His most outstanding rival was Georgette, who lives in the pressroom of the
Memphis Press-Scimitar and Commercial Appeal
. Georgette not only catches mice. From time to time she catches a rat and brings it to the pressmen who feed her from their lunches. The pressmen do not appreciate this. It was, in fact, some members of the Press-Scimitar editorial staff who entered Georgette as a silver tabby. They backed down on that after giving Georgette a bath. She turned out to be' a sort of brown mackerel color and what looked like silver was just printer's ink.
To test the cats' working abilities a maze was constructed of wood and chicken wire. Each cat was permitted to sniff at four frightened little pet mice at one end of the maze, then taken to the other end and induced to enter it. The cat that got through in the shortest time would be the winner, though a disappointed one. He was not allowed to catch the mice.
First cat away was Cavalier, entry of the Zephyr Awning & Products Company, which makes awnings and products. Cavalier took his own sweet time—two minutes. Georgette was next.
She sniffed the mice and was put into the maze. The excitement, the flash of photographers' bulbs, the buzz of the crowd—none of these bothered Georgette, who lives among the roaring presses. She eased through the first opening, looked about, went straight through the second, darted through the third, stopped to get her bearings before going through the fourth, stuck her head into a cul-de-sac but backed out immediately and then went on through the fifth and sixth openings without hesitation. She finished breathing easily. Time 1:48.
Black Vulcan just sat in the maze, refusing to do anything. After two minutes he was removed. Camshaft's Flywheel (H&H Stamping Company entry) got confused and was removed at 3:16. Calico (of Anderson-Mulkins Antiques) quit like a dog. She looked like a winner, then went back to the start and stopped. Smoky Joe ( Memphis Steam Plant) just wouldn't start.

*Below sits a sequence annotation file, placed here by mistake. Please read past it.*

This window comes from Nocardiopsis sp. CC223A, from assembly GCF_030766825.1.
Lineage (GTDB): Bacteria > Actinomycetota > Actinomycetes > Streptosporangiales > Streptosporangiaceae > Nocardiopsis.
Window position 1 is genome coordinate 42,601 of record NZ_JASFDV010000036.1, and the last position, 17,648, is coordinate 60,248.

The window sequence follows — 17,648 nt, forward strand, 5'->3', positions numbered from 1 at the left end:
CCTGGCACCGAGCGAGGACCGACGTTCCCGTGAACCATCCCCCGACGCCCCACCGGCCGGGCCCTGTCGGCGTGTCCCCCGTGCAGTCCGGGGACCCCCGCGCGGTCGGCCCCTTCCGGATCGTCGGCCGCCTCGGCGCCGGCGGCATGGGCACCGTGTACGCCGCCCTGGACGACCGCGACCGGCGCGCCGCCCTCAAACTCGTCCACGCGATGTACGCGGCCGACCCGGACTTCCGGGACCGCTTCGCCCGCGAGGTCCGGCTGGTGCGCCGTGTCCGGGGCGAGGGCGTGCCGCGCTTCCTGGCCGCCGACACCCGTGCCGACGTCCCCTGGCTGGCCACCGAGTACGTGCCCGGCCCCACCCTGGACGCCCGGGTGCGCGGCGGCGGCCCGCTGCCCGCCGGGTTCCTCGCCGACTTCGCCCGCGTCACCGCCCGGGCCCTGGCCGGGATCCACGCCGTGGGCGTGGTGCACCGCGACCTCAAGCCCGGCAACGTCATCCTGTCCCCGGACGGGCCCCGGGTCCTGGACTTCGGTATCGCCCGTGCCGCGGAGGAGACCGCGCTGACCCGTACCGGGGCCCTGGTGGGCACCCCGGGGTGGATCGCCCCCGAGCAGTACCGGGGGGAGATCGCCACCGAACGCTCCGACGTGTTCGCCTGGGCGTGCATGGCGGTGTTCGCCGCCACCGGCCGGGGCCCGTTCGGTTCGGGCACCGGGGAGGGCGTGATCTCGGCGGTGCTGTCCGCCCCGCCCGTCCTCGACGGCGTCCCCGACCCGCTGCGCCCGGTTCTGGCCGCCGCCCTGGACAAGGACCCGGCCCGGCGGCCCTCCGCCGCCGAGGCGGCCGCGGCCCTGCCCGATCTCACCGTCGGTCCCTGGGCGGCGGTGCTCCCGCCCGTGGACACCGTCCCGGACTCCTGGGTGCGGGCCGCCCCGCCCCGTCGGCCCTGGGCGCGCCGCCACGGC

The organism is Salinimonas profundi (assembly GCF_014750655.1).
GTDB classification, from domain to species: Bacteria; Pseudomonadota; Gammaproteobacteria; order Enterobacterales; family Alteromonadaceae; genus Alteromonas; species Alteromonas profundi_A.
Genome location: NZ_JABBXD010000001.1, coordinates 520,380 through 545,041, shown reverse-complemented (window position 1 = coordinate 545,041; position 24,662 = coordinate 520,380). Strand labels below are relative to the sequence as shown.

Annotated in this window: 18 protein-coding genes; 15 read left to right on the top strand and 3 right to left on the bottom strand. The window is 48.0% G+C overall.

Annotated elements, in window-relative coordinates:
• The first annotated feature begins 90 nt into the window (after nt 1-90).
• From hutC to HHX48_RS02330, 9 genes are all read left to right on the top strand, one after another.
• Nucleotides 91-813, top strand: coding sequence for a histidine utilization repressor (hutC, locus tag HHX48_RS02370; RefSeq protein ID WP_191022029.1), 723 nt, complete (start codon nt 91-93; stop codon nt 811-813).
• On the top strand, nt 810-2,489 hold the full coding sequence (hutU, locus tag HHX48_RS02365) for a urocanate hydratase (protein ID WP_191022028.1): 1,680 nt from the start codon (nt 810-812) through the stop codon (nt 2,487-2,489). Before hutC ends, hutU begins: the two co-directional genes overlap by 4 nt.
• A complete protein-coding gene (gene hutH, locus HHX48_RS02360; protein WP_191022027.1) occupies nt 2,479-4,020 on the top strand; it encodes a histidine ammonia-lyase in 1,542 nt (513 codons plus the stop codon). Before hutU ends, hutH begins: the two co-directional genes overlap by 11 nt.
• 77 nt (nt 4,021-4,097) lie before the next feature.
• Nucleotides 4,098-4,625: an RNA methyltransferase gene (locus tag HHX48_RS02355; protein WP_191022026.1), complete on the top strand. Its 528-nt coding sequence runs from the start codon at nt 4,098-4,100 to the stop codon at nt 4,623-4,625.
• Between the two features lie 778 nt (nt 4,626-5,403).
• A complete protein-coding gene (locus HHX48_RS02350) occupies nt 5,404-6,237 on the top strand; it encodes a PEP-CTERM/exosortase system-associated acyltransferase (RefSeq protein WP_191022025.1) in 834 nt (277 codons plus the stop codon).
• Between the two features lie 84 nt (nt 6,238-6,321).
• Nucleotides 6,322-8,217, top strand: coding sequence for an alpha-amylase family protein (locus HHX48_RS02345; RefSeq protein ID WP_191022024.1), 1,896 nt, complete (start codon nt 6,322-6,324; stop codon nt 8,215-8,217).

Georgette was the winner of a large silver platter, biggest trophy in the show, but she was not the most distinguished cat in the show. That honor went to Tortiman of Gallus, a very rare male tortoise-shell domestic short-hair who is potent. It seems that the odds against a male tortoise-shell domestic short-hair being potent are about 1 to 1,000.
The most frightened animal in the show was a mouse, one of the five originally brought to the show to entice the cats through the maze. He escaped, and if there is anything worse for a mouse than to escape into the thick of 160 cats, you name it.
SOVIET TROTTERS ABROAD
So far, in their campaign to conquer the world of sport, the Russians have been so thorough, so steeped in certainty (and so successful) that they have been deprived of one of sport's great lessons: that the best laid plans of mice and men, etc. It is now possible to report, however, that this grievous oversight has been at least partially corrected: almost at the moment that the Soviet Minister of Sport, Nikolai Romanov, was exulting over Russia's Olympic victory at Cortina, a group of his countrymen—who had gone to Paris to prove that the U.S.S.R. has the best trotting horses in Europe—were discovering that plans and pronunciamentos are not always enough.
The U.S.S.R. made no bones about its reason for entering horses in big-time international competition. "If we came to Paris," said Michel Kalentar, director of Moscow's Hippodrome, "it is because we believe we have a good chance of winning." The Russians spared no pains in preparing victory: they obtained seven railway cars for their six best trotters, loaded 15 sulkies, two tons of Russian oats, two tons of Russian hay, half a ton of Russian corn, 200 pounds of sugar (the horses get a pound a day) and 500 bottles of Russian mineral water.